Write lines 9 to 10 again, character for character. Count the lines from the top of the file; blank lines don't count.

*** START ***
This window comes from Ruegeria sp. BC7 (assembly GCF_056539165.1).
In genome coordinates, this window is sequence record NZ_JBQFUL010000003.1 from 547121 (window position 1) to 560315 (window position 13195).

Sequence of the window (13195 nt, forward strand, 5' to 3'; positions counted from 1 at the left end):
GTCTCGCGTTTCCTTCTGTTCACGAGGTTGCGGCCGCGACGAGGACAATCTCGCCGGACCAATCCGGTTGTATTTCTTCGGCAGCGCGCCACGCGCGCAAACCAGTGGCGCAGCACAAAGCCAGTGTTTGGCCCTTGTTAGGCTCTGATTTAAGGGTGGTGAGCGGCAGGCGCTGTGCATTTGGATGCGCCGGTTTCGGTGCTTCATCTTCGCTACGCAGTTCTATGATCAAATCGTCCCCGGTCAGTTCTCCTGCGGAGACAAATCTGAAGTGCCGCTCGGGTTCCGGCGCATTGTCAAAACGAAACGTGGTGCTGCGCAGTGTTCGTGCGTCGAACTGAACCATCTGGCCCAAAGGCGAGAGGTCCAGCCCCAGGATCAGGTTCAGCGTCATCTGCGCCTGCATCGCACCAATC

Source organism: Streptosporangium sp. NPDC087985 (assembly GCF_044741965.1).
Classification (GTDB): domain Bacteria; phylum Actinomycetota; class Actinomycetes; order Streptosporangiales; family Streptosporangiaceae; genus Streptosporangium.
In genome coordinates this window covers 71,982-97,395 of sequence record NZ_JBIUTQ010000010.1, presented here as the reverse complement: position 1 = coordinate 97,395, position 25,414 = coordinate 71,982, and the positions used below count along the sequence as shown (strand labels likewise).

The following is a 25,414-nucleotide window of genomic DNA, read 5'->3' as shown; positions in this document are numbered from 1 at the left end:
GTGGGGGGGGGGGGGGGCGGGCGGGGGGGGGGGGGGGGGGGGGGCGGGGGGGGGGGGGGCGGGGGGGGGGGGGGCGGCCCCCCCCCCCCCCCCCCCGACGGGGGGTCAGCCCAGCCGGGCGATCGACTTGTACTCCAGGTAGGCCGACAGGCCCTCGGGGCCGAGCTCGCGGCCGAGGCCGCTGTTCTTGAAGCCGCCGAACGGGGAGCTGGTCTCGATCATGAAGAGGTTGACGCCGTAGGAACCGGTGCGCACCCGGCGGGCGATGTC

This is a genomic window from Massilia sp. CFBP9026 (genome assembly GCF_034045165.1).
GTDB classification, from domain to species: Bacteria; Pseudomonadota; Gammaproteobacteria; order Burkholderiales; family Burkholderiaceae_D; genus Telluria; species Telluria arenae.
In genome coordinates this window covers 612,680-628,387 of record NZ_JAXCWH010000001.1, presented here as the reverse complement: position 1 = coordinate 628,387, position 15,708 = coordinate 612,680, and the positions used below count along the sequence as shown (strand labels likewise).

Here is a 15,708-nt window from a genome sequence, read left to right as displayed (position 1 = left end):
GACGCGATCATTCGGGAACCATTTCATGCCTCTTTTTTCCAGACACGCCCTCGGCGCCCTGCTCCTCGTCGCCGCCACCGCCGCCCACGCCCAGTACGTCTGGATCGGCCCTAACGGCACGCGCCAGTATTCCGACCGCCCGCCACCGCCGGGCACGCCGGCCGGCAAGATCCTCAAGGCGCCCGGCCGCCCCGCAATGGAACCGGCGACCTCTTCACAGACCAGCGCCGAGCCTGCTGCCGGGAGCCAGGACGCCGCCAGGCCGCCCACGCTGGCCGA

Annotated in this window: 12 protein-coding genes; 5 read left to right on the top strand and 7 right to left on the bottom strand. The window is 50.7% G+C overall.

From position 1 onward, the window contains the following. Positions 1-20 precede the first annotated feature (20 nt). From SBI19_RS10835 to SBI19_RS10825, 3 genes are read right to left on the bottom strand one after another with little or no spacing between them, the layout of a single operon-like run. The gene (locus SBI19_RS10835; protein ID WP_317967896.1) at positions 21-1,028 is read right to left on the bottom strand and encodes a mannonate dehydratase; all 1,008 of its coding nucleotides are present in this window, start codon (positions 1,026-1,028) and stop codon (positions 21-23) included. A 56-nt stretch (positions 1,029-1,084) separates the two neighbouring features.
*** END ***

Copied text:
GTGGGGGGGGGGGGGGGCGGGCGGGGGGGGGGGGGGGGGGGGGGCGGGGGGGGGGGGGGCGGGGGGGGGGGGGGCGGCCCCCCCCCCCCCCCCCCCGACGGGGGGTCAGCCCAGCCGGGCGATCGACTTGTACTCCAGGTAGGCCGACAGGCCCTCGGGGCCGAGCTCGCGGCCGAGGCCGCTGTTCTTGAAGCCGCCGAACGGGGAGCTGGTCTCGATCATGAAGAGGTTGACGCCGTAGGAACCGGTGCGCACCCGGCGGGCGATGTC

This is a genomic window from Massilia sp. CFBP9026 (genome assembly GCF_034045165.1).